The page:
Craig Martin, Treasury Practice and Executive Programs, AFP
Last month, I attended two separate events—the AFP Executive Forum and the latest meeting of AFP’s Treasury Advisory Group. The settings for each event couldn’t have been more different (New York and Nashville), and the agendas didn’t have all that much in common. Yet one theme rang true at each one: treasury is playing a central role in corporate decision-making, and that’s going to continue for the long haul. This is also a theme that I came across in the 2017 AFP Strategic Role of Treasury Survey.
But why is this? Simply put, treasurers are the ones with the answers to many other departments’ questions. What will this cost? Do we have the budget to invest in this? What are the risks? Treasury can address these concerns.
“Treasury professionals tend to be quite good at quantifying what other people in the organization find hard to measure,” Johan Nystedt, vice president, treasury for IR Conagra Brands, told me during our opening panel session at the Executive Forum.
Nystedt also pointed out how treasury has connectivity across the organization. Treasury professionals are frequently in contact with the board of directors, but they also know what is going on at the operational level. This gives them unique insights into areas few other departments have.
But that type of clout doesn’t just come with the job; treasury professionals need to earn it. That’s why it would be good to follow the example of Brian Begg, vice president and treasurer for WESCO International, who made an effort to become involved with the entire business. During the Executive Forum panel, he explained how his CEO encouraged him to do work cross-functionally, and it has led to greater influence across the organization. “He connected me immediately with our equipment head; that gentleman runs all of our U.S. businesses,” he said. “So I get a seat at the table because we’ve built a relationship almost for nine years.”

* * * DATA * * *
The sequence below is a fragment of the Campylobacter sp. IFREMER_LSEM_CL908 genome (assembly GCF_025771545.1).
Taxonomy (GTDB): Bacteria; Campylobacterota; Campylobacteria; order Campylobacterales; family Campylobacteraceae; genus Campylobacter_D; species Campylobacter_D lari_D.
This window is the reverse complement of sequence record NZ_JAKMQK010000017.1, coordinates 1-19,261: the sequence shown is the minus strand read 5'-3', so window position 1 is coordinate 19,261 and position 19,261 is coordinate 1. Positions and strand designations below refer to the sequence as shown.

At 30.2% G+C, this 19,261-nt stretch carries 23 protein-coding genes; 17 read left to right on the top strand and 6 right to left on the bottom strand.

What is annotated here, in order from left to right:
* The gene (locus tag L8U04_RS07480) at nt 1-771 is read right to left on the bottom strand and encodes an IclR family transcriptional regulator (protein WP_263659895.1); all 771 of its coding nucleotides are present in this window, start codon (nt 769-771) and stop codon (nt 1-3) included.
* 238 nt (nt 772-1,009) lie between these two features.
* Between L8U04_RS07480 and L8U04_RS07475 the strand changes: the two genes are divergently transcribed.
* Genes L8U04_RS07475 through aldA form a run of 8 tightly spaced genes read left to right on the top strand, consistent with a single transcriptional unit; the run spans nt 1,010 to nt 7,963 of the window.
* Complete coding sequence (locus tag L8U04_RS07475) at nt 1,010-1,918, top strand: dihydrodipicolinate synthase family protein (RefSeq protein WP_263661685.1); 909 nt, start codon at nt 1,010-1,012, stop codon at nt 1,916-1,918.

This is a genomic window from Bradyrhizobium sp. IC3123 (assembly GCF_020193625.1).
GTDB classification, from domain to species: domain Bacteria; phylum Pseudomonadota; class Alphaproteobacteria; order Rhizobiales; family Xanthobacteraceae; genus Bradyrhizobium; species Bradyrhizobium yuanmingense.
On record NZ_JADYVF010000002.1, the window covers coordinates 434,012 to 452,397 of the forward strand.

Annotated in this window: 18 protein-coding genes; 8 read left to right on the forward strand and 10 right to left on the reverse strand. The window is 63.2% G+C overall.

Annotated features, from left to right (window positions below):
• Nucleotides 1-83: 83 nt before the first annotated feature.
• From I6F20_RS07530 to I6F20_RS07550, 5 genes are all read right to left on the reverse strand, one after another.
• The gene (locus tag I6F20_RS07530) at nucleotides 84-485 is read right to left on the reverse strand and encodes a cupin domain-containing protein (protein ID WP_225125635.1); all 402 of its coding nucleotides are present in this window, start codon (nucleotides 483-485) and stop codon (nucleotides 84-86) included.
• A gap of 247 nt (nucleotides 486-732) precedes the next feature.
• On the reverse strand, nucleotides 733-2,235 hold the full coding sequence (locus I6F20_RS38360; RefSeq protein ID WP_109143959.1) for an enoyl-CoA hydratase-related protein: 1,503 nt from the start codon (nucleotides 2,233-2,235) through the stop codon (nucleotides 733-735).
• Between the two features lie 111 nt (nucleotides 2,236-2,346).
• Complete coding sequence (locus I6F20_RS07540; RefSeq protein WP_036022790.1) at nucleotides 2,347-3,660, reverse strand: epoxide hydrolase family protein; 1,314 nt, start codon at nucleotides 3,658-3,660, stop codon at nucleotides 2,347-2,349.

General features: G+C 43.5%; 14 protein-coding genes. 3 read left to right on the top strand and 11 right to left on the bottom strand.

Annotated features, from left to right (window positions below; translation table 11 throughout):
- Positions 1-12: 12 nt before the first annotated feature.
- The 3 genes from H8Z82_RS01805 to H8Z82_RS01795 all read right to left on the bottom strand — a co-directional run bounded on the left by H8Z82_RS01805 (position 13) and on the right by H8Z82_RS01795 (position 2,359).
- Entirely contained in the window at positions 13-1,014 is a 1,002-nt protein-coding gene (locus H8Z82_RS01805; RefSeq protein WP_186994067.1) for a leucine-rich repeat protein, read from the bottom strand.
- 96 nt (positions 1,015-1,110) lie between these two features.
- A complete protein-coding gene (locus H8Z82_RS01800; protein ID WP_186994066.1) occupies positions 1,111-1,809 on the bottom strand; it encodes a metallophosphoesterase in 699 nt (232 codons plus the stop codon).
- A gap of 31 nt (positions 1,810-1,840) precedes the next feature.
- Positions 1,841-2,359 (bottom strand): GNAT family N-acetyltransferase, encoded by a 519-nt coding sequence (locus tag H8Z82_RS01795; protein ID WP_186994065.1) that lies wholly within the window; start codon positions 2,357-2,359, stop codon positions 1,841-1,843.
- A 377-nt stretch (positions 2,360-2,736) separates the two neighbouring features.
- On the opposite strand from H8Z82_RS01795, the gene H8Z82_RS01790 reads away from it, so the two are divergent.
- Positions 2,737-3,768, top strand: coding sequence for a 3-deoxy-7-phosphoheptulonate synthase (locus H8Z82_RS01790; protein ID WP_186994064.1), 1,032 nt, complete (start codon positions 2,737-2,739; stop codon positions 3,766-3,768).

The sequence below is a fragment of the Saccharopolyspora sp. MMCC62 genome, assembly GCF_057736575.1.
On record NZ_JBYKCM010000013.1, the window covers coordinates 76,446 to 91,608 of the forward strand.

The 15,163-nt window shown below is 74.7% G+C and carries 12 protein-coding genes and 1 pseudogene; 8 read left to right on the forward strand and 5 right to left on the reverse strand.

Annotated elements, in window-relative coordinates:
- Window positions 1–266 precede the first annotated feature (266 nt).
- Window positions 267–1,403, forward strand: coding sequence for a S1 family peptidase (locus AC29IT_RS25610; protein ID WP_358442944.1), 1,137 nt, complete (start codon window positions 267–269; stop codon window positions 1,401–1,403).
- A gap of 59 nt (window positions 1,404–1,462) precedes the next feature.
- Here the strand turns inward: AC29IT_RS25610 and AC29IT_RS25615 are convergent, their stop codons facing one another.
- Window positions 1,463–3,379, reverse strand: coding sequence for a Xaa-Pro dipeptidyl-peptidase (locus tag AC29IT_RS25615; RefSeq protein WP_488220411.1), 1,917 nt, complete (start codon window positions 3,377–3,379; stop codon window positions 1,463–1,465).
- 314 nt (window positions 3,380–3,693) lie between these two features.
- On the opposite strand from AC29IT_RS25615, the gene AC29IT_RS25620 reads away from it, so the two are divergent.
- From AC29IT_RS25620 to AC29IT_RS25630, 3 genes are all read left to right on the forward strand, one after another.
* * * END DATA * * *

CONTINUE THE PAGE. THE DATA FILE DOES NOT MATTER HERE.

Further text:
Joel Campbell, vice president, treasurer and chief risk officer (CRO) for H&R Block, has also come to be an adviser for other departments, helping them to gain a better view of the organization. But to be able to pull that off, you have to know what you’re talking about. “The more you work across the organization, people will start to gravitate towards you,” he said. “So you’d better have answers for them.”
It can of course be difficult to have answers for everything, especially in areas where you have very little experience. As attendees of the Treasury Advisory Group meeting noted, practitioners have become much more involved in pension and retirement plans, risk management, insurance, FP&A, investor relations, standard corporate finance, equity programs, and M&A. But if treasurers want to become strategic advisers, then they’ll need to buckle down and learn as much as they can about other functions.
And if they don’t? Well, in that case, not only won’t they be seen as strategic advisers but they might not even be treasurers after a while. Nystedt noted that with more treasury functions becoming automated, people will gradually be phased out as well. The ones who will survive will be the ones who have made themselves indispensable to the organization. “In the future, it’s going to be less of us being treasury professionals and more of us being partners to the business,” he said.
Gain deeper insight into the evolving role of treasurers on Thursday, July 13 with the 2017 AFP Strategic Role of Treasury Survey Companion Webinar. Use the code V896713 for complimentary access.